There are many valid reasons for choosing a career in Human Resources as an Advisor, Business Partner, or HR Manager. However, there are a number of common reasons for choosing a HR career which can sometimes result in a poor fit between a person’s capabilities and interests and the role requirements. Let’s take a look at them.
1. “I am a ‘people person’ ” So you love talking with people, meeting new people and helping people? Well, that’s great. But it doesn’t necessarily mean you will be good at or enjoy a HR role.
The HR function exists as a partner to the rest of the organisation to support the achievement of business strategy. Therefore HR Business Partners need to have strong business acumen and an interest in business performance (profits, growth, sustainability etc).
Sure, HR professionals need to communicate well with, influence and have a genuine interest in people (but hey, doesn’t the same apply for most jobs?) but they certainly do not need to fit the stereotypical ‘people person’ mold*.
2. “I am not good with numbers” If you chose HR as a profession because you believe you are not good with numbers, you might need to think again. HR professionals currently, and increasingly, need to be numerate and work competently with data.
As trusted advisors to senior leaders, HR people need to talk the accounting and finance language of most businesses. They also produce, analyse and communicate HR metrics which executives use for making critical business decisions, and use talent analytics to help businesses extract maximum value from their talent budget. Numeracy is increasingly a core competency required of HR professionals. HR people not being good with numbers is a myth that needs busting.
3. “I have always had an interest in HR stuff” Here is a common scenario. A person has always had an interest in HR work but their career experience to date has been in an entirely different profession and they have no HR qualifications – but are keen to make a quick switch into a HR role.
Well I have long harboured an interest in engineering but not for a moment in my stint in a HR role in a construction firm did I ever think to put my hat in the ring to take on a role designing and constructing a major tunnel. After all, you need specific qualifications and experience to do that kind of work and let’s face it, I would present a safety risk to fellow employees and the public if let loose on that type of project.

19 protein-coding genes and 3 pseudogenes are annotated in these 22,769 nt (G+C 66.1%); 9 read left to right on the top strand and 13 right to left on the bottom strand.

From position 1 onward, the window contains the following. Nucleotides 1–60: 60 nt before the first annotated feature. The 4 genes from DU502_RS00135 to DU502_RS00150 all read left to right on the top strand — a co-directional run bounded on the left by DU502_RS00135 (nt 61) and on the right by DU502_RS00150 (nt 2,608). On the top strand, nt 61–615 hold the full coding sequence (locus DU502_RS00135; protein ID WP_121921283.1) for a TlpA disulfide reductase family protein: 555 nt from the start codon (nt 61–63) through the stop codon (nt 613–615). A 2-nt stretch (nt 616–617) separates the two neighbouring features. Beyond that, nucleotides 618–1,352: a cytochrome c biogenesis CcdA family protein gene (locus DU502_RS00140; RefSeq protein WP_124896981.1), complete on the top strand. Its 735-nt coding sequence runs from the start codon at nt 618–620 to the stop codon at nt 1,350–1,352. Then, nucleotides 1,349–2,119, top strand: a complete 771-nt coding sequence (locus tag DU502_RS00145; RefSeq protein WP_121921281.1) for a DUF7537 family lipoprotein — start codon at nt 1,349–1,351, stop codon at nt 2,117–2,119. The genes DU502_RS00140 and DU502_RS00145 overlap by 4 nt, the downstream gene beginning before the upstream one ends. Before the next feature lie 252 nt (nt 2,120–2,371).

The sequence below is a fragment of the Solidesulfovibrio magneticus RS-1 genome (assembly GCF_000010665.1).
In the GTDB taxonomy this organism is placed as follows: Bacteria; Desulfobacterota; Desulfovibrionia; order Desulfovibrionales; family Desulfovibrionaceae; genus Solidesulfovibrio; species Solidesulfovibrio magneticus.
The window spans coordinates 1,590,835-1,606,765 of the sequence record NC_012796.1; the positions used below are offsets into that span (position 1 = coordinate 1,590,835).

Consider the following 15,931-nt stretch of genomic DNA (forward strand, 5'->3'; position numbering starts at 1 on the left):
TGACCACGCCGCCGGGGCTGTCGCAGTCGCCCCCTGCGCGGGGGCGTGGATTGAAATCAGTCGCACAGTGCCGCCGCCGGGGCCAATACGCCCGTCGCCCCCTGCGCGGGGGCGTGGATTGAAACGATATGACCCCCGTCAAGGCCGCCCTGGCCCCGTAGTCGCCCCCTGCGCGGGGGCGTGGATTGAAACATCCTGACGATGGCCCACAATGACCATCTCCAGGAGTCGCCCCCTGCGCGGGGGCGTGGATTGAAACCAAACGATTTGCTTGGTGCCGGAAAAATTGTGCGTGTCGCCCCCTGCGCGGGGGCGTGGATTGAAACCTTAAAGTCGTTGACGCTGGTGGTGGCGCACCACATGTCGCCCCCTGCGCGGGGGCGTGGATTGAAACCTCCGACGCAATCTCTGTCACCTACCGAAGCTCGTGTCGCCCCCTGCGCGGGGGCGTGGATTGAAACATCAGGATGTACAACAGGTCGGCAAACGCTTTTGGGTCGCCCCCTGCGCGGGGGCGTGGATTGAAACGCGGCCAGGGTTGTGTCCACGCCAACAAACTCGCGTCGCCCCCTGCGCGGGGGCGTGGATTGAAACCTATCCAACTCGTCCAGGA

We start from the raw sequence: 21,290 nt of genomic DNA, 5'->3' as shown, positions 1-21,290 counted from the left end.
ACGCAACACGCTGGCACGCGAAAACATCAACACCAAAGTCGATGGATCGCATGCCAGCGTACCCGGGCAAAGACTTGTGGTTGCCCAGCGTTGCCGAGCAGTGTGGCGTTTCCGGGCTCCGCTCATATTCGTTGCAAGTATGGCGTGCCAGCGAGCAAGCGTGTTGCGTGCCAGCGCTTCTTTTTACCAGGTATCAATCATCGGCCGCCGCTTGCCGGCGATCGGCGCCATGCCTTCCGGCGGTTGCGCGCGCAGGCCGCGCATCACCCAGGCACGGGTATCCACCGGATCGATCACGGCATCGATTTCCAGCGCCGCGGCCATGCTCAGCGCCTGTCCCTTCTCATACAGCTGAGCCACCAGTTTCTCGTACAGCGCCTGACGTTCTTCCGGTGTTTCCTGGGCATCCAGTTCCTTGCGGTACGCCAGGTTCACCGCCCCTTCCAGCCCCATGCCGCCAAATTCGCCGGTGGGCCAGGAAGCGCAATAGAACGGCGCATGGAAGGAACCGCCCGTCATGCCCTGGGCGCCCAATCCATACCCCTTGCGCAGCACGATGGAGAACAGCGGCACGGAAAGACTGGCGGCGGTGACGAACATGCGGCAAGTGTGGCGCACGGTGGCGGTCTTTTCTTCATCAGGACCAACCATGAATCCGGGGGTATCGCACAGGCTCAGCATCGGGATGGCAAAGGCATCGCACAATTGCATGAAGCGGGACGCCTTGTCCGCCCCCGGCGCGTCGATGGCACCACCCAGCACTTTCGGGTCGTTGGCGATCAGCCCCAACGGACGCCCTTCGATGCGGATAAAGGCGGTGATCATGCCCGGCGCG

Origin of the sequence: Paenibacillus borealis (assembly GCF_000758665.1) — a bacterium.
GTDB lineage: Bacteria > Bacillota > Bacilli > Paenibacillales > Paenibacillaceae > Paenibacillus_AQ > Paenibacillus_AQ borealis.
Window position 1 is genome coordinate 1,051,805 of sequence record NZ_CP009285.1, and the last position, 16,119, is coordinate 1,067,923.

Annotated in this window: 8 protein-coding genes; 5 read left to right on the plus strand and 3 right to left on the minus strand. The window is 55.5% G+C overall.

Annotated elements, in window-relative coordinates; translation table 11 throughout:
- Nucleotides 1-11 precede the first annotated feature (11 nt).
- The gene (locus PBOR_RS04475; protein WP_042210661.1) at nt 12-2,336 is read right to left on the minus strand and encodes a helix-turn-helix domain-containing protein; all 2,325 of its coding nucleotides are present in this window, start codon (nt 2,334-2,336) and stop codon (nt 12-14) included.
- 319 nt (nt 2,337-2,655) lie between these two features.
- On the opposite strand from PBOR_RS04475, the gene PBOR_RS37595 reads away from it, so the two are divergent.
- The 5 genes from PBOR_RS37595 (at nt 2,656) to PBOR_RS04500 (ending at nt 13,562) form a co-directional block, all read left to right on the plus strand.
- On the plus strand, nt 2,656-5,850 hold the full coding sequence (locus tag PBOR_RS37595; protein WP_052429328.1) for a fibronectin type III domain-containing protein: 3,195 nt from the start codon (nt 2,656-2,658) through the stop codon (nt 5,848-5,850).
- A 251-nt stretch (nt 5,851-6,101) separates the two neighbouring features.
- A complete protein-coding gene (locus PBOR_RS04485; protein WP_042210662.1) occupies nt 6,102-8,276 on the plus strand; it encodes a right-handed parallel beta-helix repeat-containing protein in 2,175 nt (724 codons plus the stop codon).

So how is HR any different? Having an interest is not enough (but is important). You need HR knowledge, experience and expertise to be a value adding HR Business Partner. People can’t just give it a go on a whim.
4. “I enjoy or am good at administration” There is a big difference in the work and competencies required of someone in a HR Administrator role as compared with a HR Advisor/Business Partner/HR Manager role. HR Business Partners etc need to be able to advise, coach and influence managers and support them to deliver on complex and strategic HR initiatives and challenges.
Just because someone enjoys or is good at a HR Administration role (which of course are important and valuable roles) does not necessarily mean that a HR Advisor/Business Partner role will be the right fit for them.
Many people can and do make a successful transition between the two roles but it takes time, development and experience, especially if you have not completed any HR study. A realistic job preview can help ensure that people make an informed decision about whether or not such a career path is right for them and their organisation.
The Wrap Up This post is in no way taking a swipe at the HR profession – quite the opposite. We should be proud of our profession and the value we add to organisations. There are of course many good reasons for choosing to become a HR professional, and if your reasons are valid and well thought through you will likely have a fulfilling, challenging and exciting career. But if you go into a HR Advisor/Business Partner role for the wrong reasons it might not work out how you had hoped.
* Check out the Linkedin group ‘HR Business Partners – Not People People’ on this very topic.